Kids should be taught the basics of

*measurement*, not taught measurement systems. They can be introduced to them, so that they are aware of the different systems, but no one really knows these kinds of things until they are old enough to need them. Neither a kilometer nor a mile means much in the context of the average 8 year old.But an inch and a centimeter sure do mean a lot. I remember sitting there in school and realizing that I could easily guess how long things were in inches, after using them for so many years. Conversely I learned to weigh things in grams and it's very easy to estimate values when weighing.

I understand you are saying we should have the right to learn whatever system we want, or no system at all. I just don't see how it's possible to teach someone, say, language without them using grammar. Why do you feel so strongly about not teaching a particular measuring system? Are you against people teaching the standard clock, or should people decide how long they want their second to be? I agree that people shouldn't be pushed to accept what everyone else takes for granted, but at the same time we can't communicate without common language.

I teach my kids the units of measurements that they need for the problem at hand. My son's tape measure has both a metric and a AS edge. He could have chosen either, he chose to use the one that made the most sense to him at the time and in the context, which was a foot. He didn't use either inches nor meters, as either unit would have been less intuitive for his problem.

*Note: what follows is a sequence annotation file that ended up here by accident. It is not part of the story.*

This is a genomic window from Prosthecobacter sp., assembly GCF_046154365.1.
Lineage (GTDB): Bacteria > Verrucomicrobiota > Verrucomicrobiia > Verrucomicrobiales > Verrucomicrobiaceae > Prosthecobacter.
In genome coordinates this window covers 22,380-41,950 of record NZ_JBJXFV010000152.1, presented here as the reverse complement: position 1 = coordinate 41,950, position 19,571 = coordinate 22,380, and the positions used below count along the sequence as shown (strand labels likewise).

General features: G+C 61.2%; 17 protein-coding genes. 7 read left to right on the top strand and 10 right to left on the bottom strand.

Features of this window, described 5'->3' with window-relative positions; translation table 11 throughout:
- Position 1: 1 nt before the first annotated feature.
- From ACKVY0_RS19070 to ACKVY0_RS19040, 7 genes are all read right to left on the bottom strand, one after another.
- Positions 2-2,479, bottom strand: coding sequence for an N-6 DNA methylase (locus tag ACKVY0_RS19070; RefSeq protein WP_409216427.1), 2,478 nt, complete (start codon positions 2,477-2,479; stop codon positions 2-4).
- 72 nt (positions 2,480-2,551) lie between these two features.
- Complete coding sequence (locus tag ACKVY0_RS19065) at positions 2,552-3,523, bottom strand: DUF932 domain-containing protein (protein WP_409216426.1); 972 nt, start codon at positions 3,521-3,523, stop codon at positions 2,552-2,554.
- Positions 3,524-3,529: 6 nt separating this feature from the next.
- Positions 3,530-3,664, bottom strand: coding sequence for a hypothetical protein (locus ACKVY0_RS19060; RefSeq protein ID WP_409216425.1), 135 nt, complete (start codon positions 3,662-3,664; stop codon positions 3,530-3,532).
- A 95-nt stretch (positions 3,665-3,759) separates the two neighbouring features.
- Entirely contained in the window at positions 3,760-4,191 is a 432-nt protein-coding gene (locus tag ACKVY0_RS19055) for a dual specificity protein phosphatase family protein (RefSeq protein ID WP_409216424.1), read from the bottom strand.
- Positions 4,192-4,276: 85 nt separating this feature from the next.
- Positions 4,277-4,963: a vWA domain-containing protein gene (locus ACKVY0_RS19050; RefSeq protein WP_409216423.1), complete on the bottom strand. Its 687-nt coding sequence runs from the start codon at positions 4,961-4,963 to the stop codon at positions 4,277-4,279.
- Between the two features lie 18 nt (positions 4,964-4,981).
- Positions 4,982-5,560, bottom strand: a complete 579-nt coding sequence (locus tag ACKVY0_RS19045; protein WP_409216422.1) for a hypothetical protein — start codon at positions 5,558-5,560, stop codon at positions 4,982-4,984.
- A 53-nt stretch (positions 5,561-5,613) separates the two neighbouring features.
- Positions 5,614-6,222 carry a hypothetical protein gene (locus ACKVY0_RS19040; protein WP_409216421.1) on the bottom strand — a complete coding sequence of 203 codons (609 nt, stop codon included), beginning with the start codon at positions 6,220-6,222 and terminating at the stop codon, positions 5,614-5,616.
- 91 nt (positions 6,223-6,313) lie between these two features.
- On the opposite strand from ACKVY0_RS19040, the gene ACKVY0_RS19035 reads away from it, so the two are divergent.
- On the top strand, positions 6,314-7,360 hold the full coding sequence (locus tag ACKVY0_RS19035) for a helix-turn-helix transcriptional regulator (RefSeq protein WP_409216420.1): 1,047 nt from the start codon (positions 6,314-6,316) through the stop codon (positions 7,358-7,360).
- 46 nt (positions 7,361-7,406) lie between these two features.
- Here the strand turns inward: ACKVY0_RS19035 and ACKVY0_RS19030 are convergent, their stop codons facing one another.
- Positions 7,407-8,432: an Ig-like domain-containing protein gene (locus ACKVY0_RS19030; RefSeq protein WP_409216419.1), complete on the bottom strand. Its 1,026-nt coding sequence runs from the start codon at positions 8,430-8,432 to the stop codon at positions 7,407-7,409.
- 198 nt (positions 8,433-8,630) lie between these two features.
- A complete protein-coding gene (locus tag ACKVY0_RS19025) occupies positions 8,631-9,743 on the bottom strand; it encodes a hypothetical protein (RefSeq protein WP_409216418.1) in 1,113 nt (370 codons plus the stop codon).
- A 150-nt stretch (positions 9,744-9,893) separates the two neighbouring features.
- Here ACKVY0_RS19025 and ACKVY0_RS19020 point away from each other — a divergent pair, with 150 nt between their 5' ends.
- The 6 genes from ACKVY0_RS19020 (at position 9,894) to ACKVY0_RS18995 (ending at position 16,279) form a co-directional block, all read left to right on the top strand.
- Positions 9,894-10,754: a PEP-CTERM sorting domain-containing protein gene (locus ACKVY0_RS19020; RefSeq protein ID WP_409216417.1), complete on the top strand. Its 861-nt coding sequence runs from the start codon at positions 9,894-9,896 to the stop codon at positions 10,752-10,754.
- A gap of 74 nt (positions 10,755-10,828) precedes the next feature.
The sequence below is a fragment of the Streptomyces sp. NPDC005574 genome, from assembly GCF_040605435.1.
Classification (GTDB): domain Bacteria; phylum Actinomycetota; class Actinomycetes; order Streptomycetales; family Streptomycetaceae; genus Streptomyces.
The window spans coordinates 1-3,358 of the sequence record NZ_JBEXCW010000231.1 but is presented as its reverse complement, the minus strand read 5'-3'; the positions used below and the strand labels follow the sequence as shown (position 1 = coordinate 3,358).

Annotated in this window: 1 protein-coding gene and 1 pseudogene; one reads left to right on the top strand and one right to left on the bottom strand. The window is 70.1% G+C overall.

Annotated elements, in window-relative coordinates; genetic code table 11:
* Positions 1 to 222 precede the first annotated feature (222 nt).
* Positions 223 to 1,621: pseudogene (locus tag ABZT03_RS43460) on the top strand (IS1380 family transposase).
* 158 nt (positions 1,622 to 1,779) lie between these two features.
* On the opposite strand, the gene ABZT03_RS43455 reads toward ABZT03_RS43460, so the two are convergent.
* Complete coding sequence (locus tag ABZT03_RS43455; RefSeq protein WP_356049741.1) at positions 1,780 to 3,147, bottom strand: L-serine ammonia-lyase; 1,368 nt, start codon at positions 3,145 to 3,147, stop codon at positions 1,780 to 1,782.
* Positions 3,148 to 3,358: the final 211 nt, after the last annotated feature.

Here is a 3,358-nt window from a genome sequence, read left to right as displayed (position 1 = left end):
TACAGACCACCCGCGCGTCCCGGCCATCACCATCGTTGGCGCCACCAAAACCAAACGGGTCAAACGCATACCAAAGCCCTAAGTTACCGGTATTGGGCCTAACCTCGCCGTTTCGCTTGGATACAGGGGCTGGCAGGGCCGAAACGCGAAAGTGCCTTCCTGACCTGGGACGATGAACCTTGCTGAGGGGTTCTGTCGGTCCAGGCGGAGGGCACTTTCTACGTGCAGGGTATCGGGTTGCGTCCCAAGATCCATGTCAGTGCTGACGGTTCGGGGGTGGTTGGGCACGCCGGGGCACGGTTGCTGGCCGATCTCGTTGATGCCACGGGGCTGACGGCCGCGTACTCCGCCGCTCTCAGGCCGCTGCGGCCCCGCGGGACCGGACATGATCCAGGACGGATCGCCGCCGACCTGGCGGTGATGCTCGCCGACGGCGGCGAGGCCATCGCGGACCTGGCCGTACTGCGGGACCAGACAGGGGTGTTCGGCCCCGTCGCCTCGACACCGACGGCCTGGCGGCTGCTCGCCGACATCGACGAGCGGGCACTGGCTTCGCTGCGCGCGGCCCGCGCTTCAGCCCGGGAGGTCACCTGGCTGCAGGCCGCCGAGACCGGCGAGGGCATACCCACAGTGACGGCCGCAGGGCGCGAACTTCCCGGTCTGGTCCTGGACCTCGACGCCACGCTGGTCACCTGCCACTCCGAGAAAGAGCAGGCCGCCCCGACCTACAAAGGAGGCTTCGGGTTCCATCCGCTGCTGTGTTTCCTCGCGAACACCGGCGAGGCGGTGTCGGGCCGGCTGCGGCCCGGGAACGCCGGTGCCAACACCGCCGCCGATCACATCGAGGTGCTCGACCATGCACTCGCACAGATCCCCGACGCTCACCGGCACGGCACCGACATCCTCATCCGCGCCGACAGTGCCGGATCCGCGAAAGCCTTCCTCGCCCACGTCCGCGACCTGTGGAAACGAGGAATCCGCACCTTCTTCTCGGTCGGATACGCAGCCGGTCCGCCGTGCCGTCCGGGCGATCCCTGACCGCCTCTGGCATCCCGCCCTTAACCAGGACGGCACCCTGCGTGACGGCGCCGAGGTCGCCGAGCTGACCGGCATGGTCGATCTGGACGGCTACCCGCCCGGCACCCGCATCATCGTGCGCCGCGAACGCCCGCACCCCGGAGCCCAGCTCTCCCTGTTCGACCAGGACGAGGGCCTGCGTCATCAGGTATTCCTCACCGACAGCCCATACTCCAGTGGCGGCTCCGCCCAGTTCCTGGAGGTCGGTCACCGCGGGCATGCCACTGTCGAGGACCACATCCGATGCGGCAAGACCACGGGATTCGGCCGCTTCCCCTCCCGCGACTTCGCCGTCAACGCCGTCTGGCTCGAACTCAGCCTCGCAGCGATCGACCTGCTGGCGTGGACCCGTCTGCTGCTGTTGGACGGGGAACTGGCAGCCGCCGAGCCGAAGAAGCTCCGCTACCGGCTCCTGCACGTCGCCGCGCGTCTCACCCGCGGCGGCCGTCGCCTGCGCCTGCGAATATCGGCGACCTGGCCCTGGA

To illustrate this concept, take another practicum problem that I have not yet used on my kids. How do you weight a car, using only a pressure gauge, a pencil, a ruler and four sheets of blank paper? The answer is that you have Dad park the car over top of the paper, trace the footprint of the tyres, and measure the tire pressures. Then you use the ruler to make an estimate as to the area of the paper, multiply that by the pressure measurements, and add up all four results.

In AS, the pressure is Pounds-Per-Square-Inch so the paper traces are calculated in inches, and then the raw pressure measurement is multiplied. Add them up and you are done

However, in Metric the pressure unit is the Pascal, or the Newtwon/Meter. (No, I didn't remember that, like my own kids would do if they needed to, I simply looked it up) So to start with one would have to measure the area in square centimeters and then convert to square meters. Not that hard, surely, but an extra step. Then one would have to multiply out and add up, and end up with Newtons, a unit of

*force*instead of weight. If the unit is wrong, the answer is wrong; so we are looking for kilograms. To get there, we would have to involve the exceleration of gravity (2.2 m/s squared, if I recall correctly). So the math just got

**way**more complicated, unless the problem solver knew the shortcut that a Newton was (roughly) equal to 102 grams at Earth gravity or knew to look it up. But why would an eight year old know that, or choose to go to the trouble? This just illustrates what I have said about Metric in other threads, it workds well for sciences beause it was invented by scientists for their own ends. AS appears more complicated, but is usually more practical in practice becauseit was evolved by people who freely (in most cases) choose to use those particular units. The student should be able to use whatever unit of measurement he favors.